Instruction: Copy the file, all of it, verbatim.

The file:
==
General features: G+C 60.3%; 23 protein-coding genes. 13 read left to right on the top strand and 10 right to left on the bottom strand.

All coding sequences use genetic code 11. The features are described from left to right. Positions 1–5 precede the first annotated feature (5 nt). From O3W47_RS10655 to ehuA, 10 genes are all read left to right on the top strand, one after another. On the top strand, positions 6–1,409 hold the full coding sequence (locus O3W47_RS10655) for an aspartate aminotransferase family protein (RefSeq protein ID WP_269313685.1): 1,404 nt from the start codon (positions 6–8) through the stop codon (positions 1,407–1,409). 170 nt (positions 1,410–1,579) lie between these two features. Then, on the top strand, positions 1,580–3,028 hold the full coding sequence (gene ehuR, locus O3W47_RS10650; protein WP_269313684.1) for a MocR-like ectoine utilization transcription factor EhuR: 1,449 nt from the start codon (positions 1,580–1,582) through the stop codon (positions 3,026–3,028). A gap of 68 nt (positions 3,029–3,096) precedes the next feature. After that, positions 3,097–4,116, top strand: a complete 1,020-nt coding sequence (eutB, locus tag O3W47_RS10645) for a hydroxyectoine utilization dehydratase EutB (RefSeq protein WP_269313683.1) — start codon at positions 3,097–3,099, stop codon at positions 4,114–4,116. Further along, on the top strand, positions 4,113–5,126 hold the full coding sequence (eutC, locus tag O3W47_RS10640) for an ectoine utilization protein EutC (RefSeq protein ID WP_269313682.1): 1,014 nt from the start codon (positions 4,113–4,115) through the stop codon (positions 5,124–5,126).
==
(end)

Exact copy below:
General features: G+C 60.3%; 23 protein-coding genes. 13 read left to right on the top strand and 10 right to left on the bottom strand.

All coding sequences use genetic code 11. The features are described from left to right. Positions 1–5 precede the first annotated feature (5 nt). From O3W47_RS10655 to ehuA, 10 genes are all read left to right on the top strand, one after another. On the top strand, positions 6–1,409 hold the full coding sequence (locus O3W47_RS10655) for an aspartate aminotransferase family protein (RefSeq protein ID WP_269313685.1): 1,404 nt from the start codon (positions 6–8) through the stop codon (positions 1,407–1,409). 170 nt (positions 1,410–1,579) lie between these two features. Then, on the top strand, positions 1,580–3,028 hold the full coding sequence (gene ehuR, locus O3W47_RS10650; protein WP_269313684.1) for a MocR-like ectoine utilization transcription factor EhuR: 1,449 nt from the start codon (positions 1,580–1,582) through the stop codon (positions 3,026–3,028). A gap of 68 nt (positions 3,029–3,096) precedes the next feature. After that, positions 3,097–4,116, top strand: a complete 1,020-nt coding sequence (eutB, locus tag O3W47_RS10645) for a hydroxyectoine utilization dehydratase EutB (RefSeq protein WP_269313683.1) — start codon at positions 3,097–3,099, stop codon at positions 4,114–4,116. Further along, on the top strand, positions 4,113–5,126 hold the full coding sequence (eutC, locus tag O3W47_RS10640) for an ectoine utilization protein EutC (RefSeq protein ID WP_269313682.1): 1,014 nt from the start codon (positions 4,113–4,115) through the stop codon (positions 5,124–5,126).